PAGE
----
Should Ontario school boards be considering an extended Christmas break to try to stem the spread of covid 19?
The Council of Ontario Directors of Education has recommended that they should, for an extra few days or a week for the safety of students and staff. The idea is being considered by the Quebec government, where 20 per cent of new cases in the last two weeks have come from schools, but Premier Francois Legault did express reluctance to take that step, saying it would happen only as a last resort.
Quebec’s two main teachers’ unions and a prominent parents group say they’re opposed to closing schools in the province despite rising cases of COVID-19.
As of Wednesday, more than 1,200 classrooms across the province were closed due to COVID-19 outbreaks. The data from the Health Department also indicated more than 2,330 students and 700 school staff members had active cases of COVID-19.
And yet, the Quebec Provincial Association of Teachers, which represents teachers at English-language schools, along with a federation representing teachers at French-language schools, said Friday they did not support extending the winter break.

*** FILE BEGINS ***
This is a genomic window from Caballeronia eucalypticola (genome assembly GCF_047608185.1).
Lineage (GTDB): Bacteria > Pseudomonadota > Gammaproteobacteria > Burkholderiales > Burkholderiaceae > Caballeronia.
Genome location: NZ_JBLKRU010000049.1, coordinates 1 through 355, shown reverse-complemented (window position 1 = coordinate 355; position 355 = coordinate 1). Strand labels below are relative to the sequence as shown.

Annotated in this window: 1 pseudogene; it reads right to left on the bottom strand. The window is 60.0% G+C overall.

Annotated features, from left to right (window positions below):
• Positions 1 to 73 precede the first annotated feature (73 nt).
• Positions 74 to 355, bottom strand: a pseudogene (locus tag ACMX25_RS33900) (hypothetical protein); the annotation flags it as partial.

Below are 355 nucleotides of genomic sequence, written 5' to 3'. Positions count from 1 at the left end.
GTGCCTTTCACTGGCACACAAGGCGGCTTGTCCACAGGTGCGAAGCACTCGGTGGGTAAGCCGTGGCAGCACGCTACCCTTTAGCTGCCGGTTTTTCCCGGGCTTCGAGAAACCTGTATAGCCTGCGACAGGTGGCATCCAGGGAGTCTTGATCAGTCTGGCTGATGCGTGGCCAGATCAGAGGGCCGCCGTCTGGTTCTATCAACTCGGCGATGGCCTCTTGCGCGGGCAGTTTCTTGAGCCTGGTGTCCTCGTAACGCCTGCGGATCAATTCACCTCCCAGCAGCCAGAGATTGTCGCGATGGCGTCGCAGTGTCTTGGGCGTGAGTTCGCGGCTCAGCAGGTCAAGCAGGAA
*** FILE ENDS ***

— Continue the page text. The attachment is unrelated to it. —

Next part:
Corrine Payne, general director of the parents’ group Federation des comites de parents du Quebec, said her organization is worried about the long-term effects school closures could have on children.
In Ontario, where cases continue to climb to record daily highs, the Conservative government said it is not considering such a move at this point.
“Our focus remains on doing everything we can to keep students and educators safe while keeping schools open and students learning in person”, a Ministry of Education spokesperson said in a statement.
The Toronto District School Board also dismissed the idea, for the time being, saying they take direction from the ministry.
“It’s their call,” said media relations manager Ryan Bird.
Public health specialists are also reluctant to support the recommendation and prefer to take a wait and see approach.
“The schools are going to be one of the last things that will shut down not just for logistical or political reasons, but because so far schools have not proven to be a major source of transmission in Ontario,” says Dr. Barry Pakes, a public health physician and professor at the University of Toronto.
Pakes adds that in some ways it would make sense to keep schools closed for an extended period after Christmas because people will be gathering over the holidays which will likely lead to an increase in community spread. But he points out, it is still November and “there’s a long way to go before the Christmas break.”
His hope is that the numbers will improve before then. But he is also bracing for the worst: even higher case counts and deaths, and another widespread shutdown, which might very well include the schools.
Files from The Canadian Press were used in this report